Single-density ND filters are commonly available in the following options:
ND.3 = 1 stop exposure adjustment
ND.6 = 2 stops exposure adjustment
ND.9 = 3 stops exposure adjustment
ND1.2 = 4 stops exposure adjustment
You can buy them individually or in a kit. Kits typically run $100 to $200.
The second type, variable neutral density filter, sometimes referred to as “fader ND filters,” are often seen in ranges of 2 to 8 stops of exposure adjustment. You choose the density by rotating the outer ring of the filter. I’ve seen faders as cheap as $35 and as expensive as $350.
What’s best for you?
Outdoor and event photographers should consider a high-quality protection filter when working in the field. If most of your work is in the comfy confines of a studio, adding an extra layer of glass shouldn’t be necessary.
Polarizing filters are particularly handy for landscape artists. I also like to have one in my camera bag to help me tame reflections when working in contrasty light.
And if you like to shoot at wide apertures for shallow depth of field, or want to slow the shutter for a soft, flowing-water effect, then ND filters are certainly worth the price. Videographers also are big fans of ND filters to help them control depth of field when working in bright conditions. In a pinch, you can use a polarizer to help reduce light to the sensor, since it absorbs two exposure stops too.
Click here for the original posting on Tech Hive.
June 15, 2012
by Michael Zhang
Videographer Joel Loukus created a continuous ring light source — which he calls the “WreathLight” — using a wreath frame and two strings of Christmas lights. The total cost came out to $24. It’s a cheap and easy way of adding some soft lighting to your portraits. No Skills? No Tools? No Problem!
Here’s the How-To…
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May 20, 2012
It was 4:30am when my alarm clock went off. A quick shower, a few bites of cereal, and I grabbed my bag that I packed the night before with snacks, a second change of clothes and my go-pro camera kit. I was going to get dirty. I was going to get wet.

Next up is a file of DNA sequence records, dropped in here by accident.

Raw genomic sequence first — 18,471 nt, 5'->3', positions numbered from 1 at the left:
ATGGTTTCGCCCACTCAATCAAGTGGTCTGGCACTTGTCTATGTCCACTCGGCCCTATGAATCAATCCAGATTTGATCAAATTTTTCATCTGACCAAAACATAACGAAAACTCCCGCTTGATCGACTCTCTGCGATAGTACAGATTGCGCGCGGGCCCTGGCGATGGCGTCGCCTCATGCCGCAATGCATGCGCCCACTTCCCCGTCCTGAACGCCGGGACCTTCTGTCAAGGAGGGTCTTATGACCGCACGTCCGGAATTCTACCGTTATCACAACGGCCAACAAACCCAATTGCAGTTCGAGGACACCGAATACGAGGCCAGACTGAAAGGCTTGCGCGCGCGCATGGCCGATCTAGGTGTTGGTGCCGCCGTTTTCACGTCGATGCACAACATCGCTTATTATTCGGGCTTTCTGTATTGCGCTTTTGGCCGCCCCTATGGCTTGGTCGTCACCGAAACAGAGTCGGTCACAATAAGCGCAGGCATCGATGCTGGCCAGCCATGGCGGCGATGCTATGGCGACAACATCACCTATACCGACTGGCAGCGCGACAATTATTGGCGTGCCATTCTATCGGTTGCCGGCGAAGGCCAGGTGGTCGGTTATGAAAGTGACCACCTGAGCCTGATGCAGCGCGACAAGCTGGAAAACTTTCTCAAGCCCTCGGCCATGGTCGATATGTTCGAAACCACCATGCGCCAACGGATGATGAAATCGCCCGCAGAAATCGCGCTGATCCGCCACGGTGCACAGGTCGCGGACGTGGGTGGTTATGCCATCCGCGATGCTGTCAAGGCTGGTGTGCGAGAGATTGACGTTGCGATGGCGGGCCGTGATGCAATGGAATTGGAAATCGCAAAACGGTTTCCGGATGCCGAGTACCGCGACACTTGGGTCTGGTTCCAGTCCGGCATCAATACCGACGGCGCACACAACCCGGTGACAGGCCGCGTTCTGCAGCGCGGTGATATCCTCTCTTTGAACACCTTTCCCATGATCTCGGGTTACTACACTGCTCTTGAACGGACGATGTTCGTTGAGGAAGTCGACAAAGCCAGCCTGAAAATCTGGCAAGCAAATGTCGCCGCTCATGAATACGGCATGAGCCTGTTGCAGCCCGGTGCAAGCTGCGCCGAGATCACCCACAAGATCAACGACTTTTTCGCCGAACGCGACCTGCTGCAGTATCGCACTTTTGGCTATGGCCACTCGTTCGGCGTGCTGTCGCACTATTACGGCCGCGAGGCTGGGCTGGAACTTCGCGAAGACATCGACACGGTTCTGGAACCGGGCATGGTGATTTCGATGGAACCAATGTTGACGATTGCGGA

Today, I’m going to shoot a sizzle reel for Frank Lee Ruggles, Warrior Artist.
At the crack of dawn, I hopped into Frank’s jeep along with photographers Guy Noffsinger and Lee Love. We looked forward to the day ahead with great anticipation. We were about to shoot a 10 minute action-educational video in hopes of eventually getting Frank a new television program on a major network.
Frank Lee Ruggles is an Artist, Author, and former Eminent Photographer for the National Park Service, a job position once occupied by Ansel Adams. “Often compared to the American icon, Frank similarly delights us with his patience for the perfect shot and with his heroic efforts to get there”. An exhibition of his private works of America’s National Parks is currently showing in several locations across the US, accompanied by lectures about his experiences traveling to all 50 US States and showing images from his books”Beautiful America” and “Workbook”. A third book: “The Outdoor Photographer’s Guide to Hiking” was released in late 2011. Current Projects include: teaching photography at his “Hike and Shoot” Workshops, his exhibit and lecture tour, and his dedication to photograph all of the National Parks.
Frank Lee Ruggles began his photography career as a hobbyist in 1992, working in a one hour photo lab on Kiawah Island, SC. Before and after work most days, he would hike the trails of the Island, practicing his photographic skills and developing his own shooting style. After taking thousands of images, studying Ansel Adams’ books, and with the help of his wife Lisa, he found his own style and a buying audience at the photo store, where he sold his Fine Art images.
After five years, he moved to the Washington DC area to try new challenges and found work as a camera store manager where he met hundreds of photographers and learned the business of photography by networking and sharing experiences. In 1999, with his business partner he purchased a lab of his own. Their clients for photography and custom hand processing were primarily Federal Government clients, Architects, Realtors, and Manufacturers.
Frank Lee Ruggles has photographed over 100 of our National parks and logged 25000 miles on his photographic journey over the past four years. He can often be found hanging off remote cliffs, hiking on active volcanoes,or sitting for sometimes hours – waiting patiently – for the perfect image to capture the American Beauty he sees through his lens. His hikes frequently take him far off the beaten path to discover the lesser known views of these well known places. Mr. Ruggles will go to almost any extent to “get the shot”. He has committed to not only searching out, documenting, and sharing the beauty of America, but he has also committed to protect it as well through education and fundraising for preservation foundations.